Here is a discussion of problems and how I solved them manually.

Threads cannot contribute to the search if the task queue is empty. This usually happens towards the end of the search. When the depth of the static tree is too small, there are not enough nodes created and distributed. Then, only a handfull of threads are working. If I noticed that the task queue is empty and only some threads regularly post solutions of positions they solved, I halted the search and continued with an increased cutoff depth.

Hyper threading degraded the performance of the solver. This feature of Intel processors allows multiple threads to run on virtual cores and share one real core. In the real core, some but not all parts are duplicated to allow many programs to perform as if they had access to more physical cores. I tried to run four solvers on the four hyper threads. The result was that each one solved less that one fourth of the positions a single solver could solve on one core. The problem is that for each solved position a context switch is performed. Resulting in an overhead of millions of context switches per second. I solved the problem by not using the feature and only creating one thread for each physical core.

The code is not portable. Especially the memory consumption needs to be carefully balanced. The transposition table size needs to be set as large as possible while leaving enough space for the DAG created by the parallel solver. I did this by hand when moving from a laptop to the CoolMUC 2 cluster. Moving from a laptop to a cluster also required a compiler change to the Intel c++ compiler (icpc).

The parallel minimax solver was used to solve the position shown in the figure on the CooLMUC-2 cluster which is part of the Linux cluster of the LRZ[7]. Only 9 stones, 5 from white (first player) and 4 from black (second player) are placed. One possible sequence of moves that results in this position is the following:

W | B | Description |
---|---|---|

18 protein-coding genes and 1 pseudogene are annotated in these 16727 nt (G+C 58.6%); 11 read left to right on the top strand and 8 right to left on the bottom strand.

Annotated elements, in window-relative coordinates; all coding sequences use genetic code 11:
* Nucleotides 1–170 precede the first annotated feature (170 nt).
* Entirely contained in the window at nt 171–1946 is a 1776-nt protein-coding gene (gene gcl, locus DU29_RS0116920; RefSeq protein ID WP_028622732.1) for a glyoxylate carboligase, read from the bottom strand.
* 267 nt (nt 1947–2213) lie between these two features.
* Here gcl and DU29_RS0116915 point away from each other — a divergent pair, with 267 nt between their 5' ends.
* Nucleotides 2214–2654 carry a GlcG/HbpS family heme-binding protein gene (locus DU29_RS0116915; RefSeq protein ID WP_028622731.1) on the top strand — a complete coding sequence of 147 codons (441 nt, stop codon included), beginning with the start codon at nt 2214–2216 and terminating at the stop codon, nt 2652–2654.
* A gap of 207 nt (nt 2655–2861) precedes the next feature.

0 | F | White and black pick opposite corners. |

C | 3 | White and black pick the remaining corners. |

4 | 8 | White picks a position between his corners, black is forced to answer. |

4 | B | White picks the same column again. Black picks a position between his corners. |

7 | White is forced to answer. Black has now 16 possible moves. |

What makes this position interesting is that almost all moves are either forced or considered to be optimal according to experienced human players. Clearly, the first moves seem very reasonable since the corners are part of 7 possible winning sets, while all other moves on the first layer are only part of 4 possible winning lines. After all corners are picked, the move by white was chosen to force black. This way, if I prove that white's next move wins after his 4th move, I have also shown that white already won after black played his second move. This means solving a position with seven stones is sufficient to solve a position with four stones in this case. To solve the position with seven stones, all 16 moves possible for black need to result in a win for white. Proving this turned out to not be feasible. Instead, I assumed that black plays B and white is forced to answer. The resulting position is the one I attempted to solve. Again all 16 possible moves for black need to be solved and result in a victory for white.